Public enemy number one: Democratic Party

Voters may not blame Democrats exactly, but they don't think they're anywhere near trustworthy

By Gabriel Winant
Published January 27, 2010 2:27PM (EST)

We could argue until the end of time about just what’s undermining public faith in the government. In fact, we probably will. But it’s increasingly clear that something is, and that it’s taking a steep toll on the popularity of Democrats everywhere.

A new poll from NBC/Wall Street Journal shows only 28 percent supporting the idea that the federal government is “working well” or “okay,” with the remaining 7 in 10 saying it’s “unhealthy,” “stagnant,” or needs major reform. The poll shows a public that’s nearly unanimous around the idea that there’s too much partisan infighting, too much special interest power. 61 percent say that neither party has been ready enough to compromise.

You can see how this snuck up on Democrats. They did, after all, spent all of last year watering down their every proposal seeking bipartisan support. Now, not only have they failed to get it, they’ve also been cast as sinners in the hands of an angry electorate. The poll shows 48 percent blaming congressional Republicans for the country’s problems, compared to 41 percent blaming congressional Democrats, and 27 percent blaming the president. That’s got to be cold comfort to a majority party looking at electoral disaster.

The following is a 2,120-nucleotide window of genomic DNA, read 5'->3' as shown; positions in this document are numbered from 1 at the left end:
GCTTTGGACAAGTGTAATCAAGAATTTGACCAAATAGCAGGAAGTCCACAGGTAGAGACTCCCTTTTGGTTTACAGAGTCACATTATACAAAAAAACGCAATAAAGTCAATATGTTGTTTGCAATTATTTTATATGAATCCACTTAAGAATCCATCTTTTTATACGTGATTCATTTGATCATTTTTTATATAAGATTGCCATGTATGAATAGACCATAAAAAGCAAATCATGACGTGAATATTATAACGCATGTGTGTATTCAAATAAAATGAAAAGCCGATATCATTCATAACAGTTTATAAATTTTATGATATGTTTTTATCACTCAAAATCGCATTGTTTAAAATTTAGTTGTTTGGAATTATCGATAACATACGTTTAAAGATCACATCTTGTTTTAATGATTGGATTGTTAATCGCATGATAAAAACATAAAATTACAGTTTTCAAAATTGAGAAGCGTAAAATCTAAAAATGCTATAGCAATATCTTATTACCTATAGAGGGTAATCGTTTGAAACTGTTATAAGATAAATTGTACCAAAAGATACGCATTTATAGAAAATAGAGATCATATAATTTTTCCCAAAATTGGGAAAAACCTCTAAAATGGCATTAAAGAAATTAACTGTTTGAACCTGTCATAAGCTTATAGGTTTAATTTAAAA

A spate of brand-new surveys shows that, regardless of exactly how in theory the public chooses to mete out blame for the failures of Washington, in practice this mass disillusion means punishment for Democrats. In Pennsylvania, Republican former Rep. Pat Toomey, frequently dismissed as too right-wing to win a general election, is trouncing both Sen. Arlen Specter and Rep. Joe Sestak, his two possible Democratic opponents, by margins of 14 and 21 points respectively. In Florida's gubernatorial race, former Rep. Bill McCollum, a Republican who’s lost races for just about every job in the state, is now beating the Democratic dream candidate, Chief Financial Officer Alex Sink, 51 percent to 41. And a pair of new generic congressional ballot tests show Republicans leading by anywhere from one to five points.

As their agenda seems to disintegrate and the public turns against their party, Democrats are turning on each other. In the House, Democrats blame a dysfunctional Senate and Majority Leader Harry Reid, who seems doomed in November. The White House too apparently thinks the Senate, and especially the moderate Democrats, frittered away the party’s political capital. And the Senate, ever protective of its prerogatives, continues to show little interest in being told what to do by either the House or the president.

It’s easy to understand why this is bewildering to Democrats. The public doesn’t even think they’re mainly to blame for the breakdown of the federal government. But it damn sure does think the federal government is broken down, and if it doesn’t blame them exactly, it certainly doesn’t trust them one bit to get us out of the ditch.

Gabriel Winant

Gabriel Winant is a graduate student in American history at Yale.

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